8th December 2017

The property Investment Boutique you Haven't Heard of

The Challenge of Attracting new Investors

Barwood Capital may not be a familiar name, but in one form or another it has been around for 20 years.

With its focus in the golden triangle of England, the company originally started its life as a commercial property developer. 

Managing director Joanna Greenslade says that the unique selling point for the company is its experience and its focus on the regions rather than city centres.

‘So many of our investors struggle with sourcing the right deals and right opportunities,' she said.

'The second thing is our development roots. A lot of investors want to put money in an income-oriented stock but the development and planning skills we bring is quite unusual for investors.’

It was only around a decade ago that the business actually started offering clients funds they could invest in.

‘About 10 years ago we decided we needed to diversify the business so we expanded into residential development and into strategic residential land,’ she explained.

At the same time, the company was approached by high net worth individuals in the region asking for a solution to their return problems. That’s when the firm created an FCA authorised legal entity and began running collective investment schemes.

So far it has launched four property funds, raising over £200 million since 2009. Its latest fund in 2017 has raised £66 million to date, with the final close expected in the next three months. The minimum entry level for investors is £1 million.


Guy Brogden, who was recently appointed as executive chairman, describes the strategies as ‘private equity for property’.

‘Because we are focused on delivering development profit, we are much more creative than the average investment management group who are running an income fund,’ he said. ‘What we do is we buy property intelligently, which usually means cheaply and we add value to it by getting development consent or refurbishing.’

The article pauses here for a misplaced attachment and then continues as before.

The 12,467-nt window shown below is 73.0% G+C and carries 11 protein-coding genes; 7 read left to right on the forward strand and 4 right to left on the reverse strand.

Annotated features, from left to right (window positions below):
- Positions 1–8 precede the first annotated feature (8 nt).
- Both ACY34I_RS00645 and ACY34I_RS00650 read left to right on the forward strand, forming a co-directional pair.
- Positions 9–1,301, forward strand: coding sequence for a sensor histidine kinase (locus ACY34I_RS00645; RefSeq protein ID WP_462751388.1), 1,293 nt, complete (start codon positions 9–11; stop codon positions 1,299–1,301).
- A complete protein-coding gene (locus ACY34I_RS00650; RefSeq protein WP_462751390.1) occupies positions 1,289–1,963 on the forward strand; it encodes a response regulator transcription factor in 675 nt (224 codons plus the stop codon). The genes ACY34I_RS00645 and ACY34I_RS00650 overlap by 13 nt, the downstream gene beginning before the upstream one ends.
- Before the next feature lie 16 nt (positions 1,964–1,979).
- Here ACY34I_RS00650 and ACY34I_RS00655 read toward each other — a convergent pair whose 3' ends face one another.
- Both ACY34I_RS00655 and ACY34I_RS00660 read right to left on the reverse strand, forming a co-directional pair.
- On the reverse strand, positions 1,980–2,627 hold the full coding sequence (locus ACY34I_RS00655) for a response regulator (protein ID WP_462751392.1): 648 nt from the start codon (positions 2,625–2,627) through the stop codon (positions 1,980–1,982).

In the aftermath of the Brexit vote, when a lot of property funds struggled due to redemption requests, Brogden says Barwood’s experience was quite different.

‘All our funds at the moment are closed-ended. The big funds are driven by sentiment, we have a group of investors who are more sophisticated. They go on instinct, experience and that sort of thing. So when Brexit came along, they couldn’t get out even if they wanted to but we communicated with them and they were comforted by that.’

While finding the right opportunities and the property to add material value to is not an issue, attracting new investors is a challenge for Barwood. 

Greenslade said that the funds have a very loyal investor base however she added: 'The challenge which is a new one for us over the last year or two has been to break into the investment market and identify the route to market to bring new investors in.'

This is compounded by the challenges of regulation where people instinctively shy away from collective investment schemes, she said. However, wealth managers and advisers are starting to introduce those clients who are interested in property to Barwood, which helps overcome the challenge of finding new investors. 

Published in Citywire